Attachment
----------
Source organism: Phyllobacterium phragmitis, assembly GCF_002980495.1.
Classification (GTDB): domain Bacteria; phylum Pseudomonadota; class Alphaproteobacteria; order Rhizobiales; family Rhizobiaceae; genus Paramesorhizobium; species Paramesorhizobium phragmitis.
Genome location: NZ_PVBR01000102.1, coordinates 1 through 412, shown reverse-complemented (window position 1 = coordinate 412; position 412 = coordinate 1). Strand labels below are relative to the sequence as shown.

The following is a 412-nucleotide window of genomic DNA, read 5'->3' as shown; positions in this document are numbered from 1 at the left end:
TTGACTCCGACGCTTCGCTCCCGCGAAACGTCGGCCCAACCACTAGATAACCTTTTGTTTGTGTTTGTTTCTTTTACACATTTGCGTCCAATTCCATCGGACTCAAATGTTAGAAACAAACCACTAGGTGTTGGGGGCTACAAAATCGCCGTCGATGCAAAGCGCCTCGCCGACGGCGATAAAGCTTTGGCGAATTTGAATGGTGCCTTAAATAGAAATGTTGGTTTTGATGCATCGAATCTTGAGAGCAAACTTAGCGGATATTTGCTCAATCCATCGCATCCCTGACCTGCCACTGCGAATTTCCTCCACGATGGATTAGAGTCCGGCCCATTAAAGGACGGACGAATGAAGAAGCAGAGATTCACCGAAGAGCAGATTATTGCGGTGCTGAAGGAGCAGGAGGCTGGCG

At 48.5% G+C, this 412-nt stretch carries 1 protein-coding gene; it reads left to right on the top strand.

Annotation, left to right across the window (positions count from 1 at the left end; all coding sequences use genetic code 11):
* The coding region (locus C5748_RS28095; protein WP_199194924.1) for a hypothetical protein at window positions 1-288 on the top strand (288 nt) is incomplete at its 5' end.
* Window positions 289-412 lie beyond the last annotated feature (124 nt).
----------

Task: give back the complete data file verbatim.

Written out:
Source organism: Phyllobacterium phragmitis, assembly GCF_002980495.1.
Classification (GTDB): domain Bacteria; phylum Pseudomonadota; class Alphaproteobacteria; order Rhizobiales; family Rhizobiaceae; genus Paramesorhizobium; species Paramesorhizobium phragmitis.
Genome location: NZ_PVBR01000102.1, coordinates 1 through 412, shown reverse-complemented (window position 1 = coordinate 412; position 412 = coordinate 1). Strand labels below are relative to the sequence as shown.

The following is a 412-nucleotide window of genomic DNA, read 5'->3' as shown; positions in this document are numbered from 1 at the left end:
TTGACTCCGACGCTTCGCTCCCGCGAAACGTCGGCCCAACCACTAGATAACCTTTTGTTTGTGTTTGTTTCTTTTACACATTTGCGTCCAATTCCATCGGACTCAAATGTTAGAAACAAACCACTAGGTGTTGGGGGCTACAAAATCGCCGTCGATGCAAAGCGCCTCGCCGACGGCGATAAAGCTTTGGCGAATTTGAATGGTGCCTTAAATAGAAATGTTGGTTTTGATGCATCGAATCTTGAGAGCAAACTTAGCGGATATTTGCTCAATCCATCGCATCCCTGACCTGCCACTGCGAATTTCCTCCACGATGGATTAGAGTCCGGCCCATTAAAGGACGGACGAATGAAGAAGCAGAGATTCACCGAAGAGCAGATTATTGCGGTGCTGAAGGAGCAGGAGGCTGGCG

At 48.5% G+C, this 412-nt stretch carries 1 protein-coding gene; it reads left to right on the top strand.

Annotation, left to right across the window (positions count from 1 at the left end; all coding sequences use genetic code 11):
* The coding region (locus C5748_RS28095; protein WP_199194924.1) for a hypothetical protein at window positions 1-288 on the top strand (288 nt) is incomplete at its 5' end.
* Window positions 289-412 lie beyond the last annotated feature (124 nt).